Government support for land based education in Australia, the UK and other places has dramatically decreased. Many Horticulture and Agriculture courses and colleges have closed. At the same time though; four colleges that deliver ACS courses, saw more than a 100% growth in enrolments over 2012/2013. These courses are not government funded; and most hold no formal accreditations of note; but they are of a high standard, tutored by highly qualified professionals; and people are choosing to pay the fees out of their own pockets and do these courses.
It may well be that the number of people who are studying horticulture and agriculture, is not decreasing. It may be that people are just moving from government colleges and universities; and now studying with private institutions.
Industry Needs to Wake Up! Change is everywhere. We grow things differently today, we use them differently; and the way in which we learn about horticulture and farming is becoming different too.
Change has been happening for longer than most might think. Some in the land based industries have adapted; but many others have been waiting for things to return to "normal". The problem is that yesterday's normal will probably never happen.
Long established industry publications have closed down; and publishers have greatly reduced the number of books they are producing. At the same time; more people read things on the internet than ever before. In fact the total amount of reading that people do, has greatly increased.
Many well established businesses have disappeared, but new ones with a slightly different slant on the industry have boomed. The recent success stories tend to be run by lateral thinkers who have been able to adapt to change and break the established industry mould.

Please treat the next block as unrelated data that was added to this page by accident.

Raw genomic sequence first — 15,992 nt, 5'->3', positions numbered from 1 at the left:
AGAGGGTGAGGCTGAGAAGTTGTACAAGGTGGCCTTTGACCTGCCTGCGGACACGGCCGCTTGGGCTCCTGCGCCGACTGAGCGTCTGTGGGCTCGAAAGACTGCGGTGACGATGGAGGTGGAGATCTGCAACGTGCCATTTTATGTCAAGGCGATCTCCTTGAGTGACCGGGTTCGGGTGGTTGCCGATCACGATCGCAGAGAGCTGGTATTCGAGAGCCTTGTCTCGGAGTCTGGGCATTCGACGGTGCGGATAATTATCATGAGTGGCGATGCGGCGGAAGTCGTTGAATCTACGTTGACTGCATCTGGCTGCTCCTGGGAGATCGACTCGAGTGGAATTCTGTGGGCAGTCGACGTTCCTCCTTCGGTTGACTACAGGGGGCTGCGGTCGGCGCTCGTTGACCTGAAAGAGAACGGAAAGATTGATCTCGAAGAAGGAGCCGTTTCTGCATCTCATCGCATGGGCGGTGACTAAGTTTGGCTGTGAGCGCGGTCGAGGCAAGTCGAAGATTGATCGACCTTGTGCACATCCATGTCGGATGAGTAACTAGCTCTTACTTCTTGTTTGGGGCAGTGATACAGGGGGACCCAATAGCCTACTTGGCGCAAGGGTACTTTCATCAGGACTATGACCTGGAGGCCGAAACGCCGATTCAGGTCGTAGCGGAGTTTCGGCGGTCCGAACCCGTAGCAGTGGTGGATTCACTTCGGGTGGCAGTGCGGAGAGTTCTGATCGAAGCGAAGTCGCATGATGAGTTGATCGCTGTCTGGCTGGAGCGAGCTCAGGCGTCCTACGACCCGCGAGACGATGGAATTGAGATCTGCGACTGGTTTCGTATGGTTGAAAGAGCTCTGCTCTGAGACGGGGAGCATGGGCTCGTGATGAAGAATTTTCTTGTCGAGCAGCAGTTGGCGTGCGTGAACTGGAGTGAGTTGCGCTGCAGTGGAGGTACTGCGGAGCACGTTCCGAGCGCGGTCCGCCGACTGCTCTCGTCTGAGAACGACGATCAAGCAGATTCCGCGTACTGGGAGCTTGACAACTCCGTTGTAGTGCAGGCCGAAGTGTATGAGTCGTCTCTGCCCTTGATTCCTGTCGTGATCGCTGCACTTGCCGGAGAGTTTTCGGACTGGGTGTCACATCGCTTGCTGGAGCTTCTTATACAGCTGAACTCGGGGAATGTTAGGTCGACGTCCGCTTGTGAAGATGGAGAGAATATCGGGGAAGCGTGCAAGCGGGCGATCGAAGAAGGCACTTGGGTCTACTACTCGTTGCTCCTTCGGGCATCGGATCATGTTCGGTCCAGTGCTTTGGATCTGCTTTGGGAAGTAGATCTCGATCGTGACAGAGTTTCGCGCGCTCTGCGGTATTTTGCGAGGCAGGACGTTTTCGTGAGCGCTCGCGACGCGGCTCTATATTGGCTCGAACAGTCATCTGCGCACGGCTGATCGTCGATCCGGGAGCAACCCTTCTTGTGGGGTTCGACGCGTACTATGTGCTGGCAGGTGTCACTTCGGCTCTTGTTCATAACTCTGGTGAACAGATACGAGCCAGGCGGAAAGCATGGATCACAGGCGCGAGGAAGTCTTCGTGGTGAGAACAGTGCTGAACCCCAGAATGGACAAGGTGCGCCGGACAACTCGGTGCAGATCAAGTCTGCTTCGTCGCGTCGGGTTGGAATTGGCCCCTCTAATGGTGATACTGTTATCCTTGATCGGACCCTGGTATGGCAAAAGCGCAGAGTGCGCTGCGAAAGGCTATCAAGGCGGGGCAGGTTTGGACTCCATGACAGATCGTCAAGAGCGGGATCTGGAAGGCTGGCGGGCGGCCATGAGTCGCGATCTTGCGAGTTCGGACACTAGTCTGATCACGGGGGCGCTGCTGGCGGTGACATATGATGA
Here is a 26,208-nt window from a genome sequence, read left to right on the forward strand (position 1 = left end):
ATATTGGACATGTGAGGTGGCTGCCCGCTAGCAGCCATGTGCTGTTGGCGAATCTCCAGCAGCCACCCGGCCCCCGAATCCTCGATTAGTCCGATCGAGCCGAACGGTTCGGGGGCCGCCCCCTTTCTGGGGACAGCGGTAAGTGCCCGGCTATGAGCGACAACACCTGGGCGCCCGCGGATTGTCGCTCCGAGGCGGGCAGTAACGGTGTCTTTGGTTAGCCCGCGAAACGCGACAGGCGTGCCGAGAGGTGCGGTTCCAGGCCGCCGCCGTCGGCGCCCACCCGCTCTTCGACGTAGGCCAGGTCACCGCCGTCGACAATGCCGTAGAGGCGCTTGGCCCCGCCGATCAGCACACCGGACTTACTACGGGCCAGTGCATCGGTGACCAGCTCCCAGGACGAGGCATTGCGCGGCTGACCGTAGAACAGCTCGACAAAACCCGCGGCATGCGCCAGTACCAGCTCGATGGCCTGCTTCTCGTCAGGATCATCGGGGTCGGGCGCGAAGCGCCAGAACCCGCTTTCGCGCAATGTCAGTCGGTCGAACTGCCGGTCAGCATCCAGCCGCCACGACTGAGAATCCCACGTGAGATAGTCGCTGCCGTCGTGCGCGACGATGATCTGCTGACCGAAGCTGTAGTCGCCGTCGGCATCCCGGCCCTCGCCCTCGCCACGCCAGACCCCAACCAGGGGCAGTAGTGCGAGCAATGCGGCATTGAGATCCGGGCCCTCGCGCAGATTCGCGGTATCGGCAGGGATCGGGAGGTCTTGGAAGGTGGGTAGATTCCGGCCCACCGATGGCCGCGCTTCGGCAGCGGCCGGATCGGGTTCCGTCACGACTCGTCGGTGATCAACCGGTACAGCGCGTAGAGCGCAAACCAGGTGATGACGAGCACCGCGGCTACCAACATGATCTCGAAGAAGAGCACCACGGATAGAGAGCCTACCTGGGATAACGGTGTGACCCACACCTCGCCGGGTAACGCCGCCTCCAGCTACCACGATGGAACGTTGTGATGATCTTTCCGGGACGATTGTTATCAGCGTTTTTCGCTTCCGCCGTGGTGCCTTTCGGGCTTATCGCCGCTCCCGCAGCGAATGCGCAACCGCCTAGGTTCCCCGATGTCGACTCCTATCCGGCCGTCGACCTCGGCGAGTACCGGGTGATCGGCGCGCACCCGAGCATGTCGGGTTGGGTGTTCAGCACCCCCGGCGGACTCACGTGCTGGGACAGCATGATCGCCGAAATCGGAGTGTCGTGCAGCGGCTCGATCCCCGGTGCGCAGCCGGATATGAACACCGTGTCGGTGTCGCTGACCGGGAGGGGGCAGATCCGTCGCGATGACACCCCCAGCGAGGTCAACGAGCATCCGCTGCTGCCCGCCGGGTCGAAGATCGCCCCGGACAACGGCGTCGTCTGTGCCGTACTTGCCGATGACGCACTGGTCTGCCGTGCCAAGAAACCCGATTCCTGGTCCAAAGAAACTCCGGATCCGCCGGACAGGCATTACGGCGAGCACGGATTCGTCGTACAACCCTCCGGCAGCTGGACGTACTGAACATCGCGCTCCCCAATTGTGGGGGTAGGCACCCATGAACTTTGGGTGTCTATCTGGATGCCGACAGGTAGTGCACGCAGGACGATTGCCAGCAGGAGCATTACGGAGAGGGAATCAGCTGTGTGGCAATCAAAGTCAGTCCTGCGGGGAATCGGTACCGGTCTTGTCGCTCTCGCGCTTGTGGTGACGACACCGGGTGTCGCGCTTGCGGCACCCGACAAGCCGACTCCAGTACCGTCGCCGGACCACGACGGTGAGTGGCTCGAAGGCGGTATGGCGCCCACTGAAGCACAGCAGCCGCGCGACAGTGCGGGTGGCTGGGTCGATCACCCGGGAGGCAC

Over 50,000 people have left the Industry (Reported by Agrifoods Skills Council Conference, in Sydney, Sept 07). Some types of enterprise (eg. The local family nursery, and the dairy farm) have decreased in number; but other types of enterprise in these industries have emerged and become a success
Courses being offered in Australia were declining back in 2007, and the trend in TAFE's has not changed (with other odd exception: refer editorial of Australian Horticulture magazine, September 2007).
The credentials of teaching staff in many colleges has lowered over the past few decades
The significance of science and plant identification has diminished in some if not most courses.
One would be forgiven for predicting that industry is facing inevitable oblivion except for two inescapable facts:
1. We all have to eat, and without local horticulture and agriculture industries, food costs increase, and quality decreases.
2. Horticulture and Agriculture are unavoidably linked to environmental quality; and without a quality environment everyone suffers!
What’s the Answer?
Industry must be more effective in changing public (and political) attitudes.
It would be nice to think politicians and the public should be more receptive to the messages from industry; but recent history has taught us that this is not likely. Face this fact, and come up with solutions that do not depend on hand outs.
Better incentives for people to study and work in horticulture and agriculture.
The quality of education needs to be high vocational level, with far greater emphasis on foundation science and problem solving skills.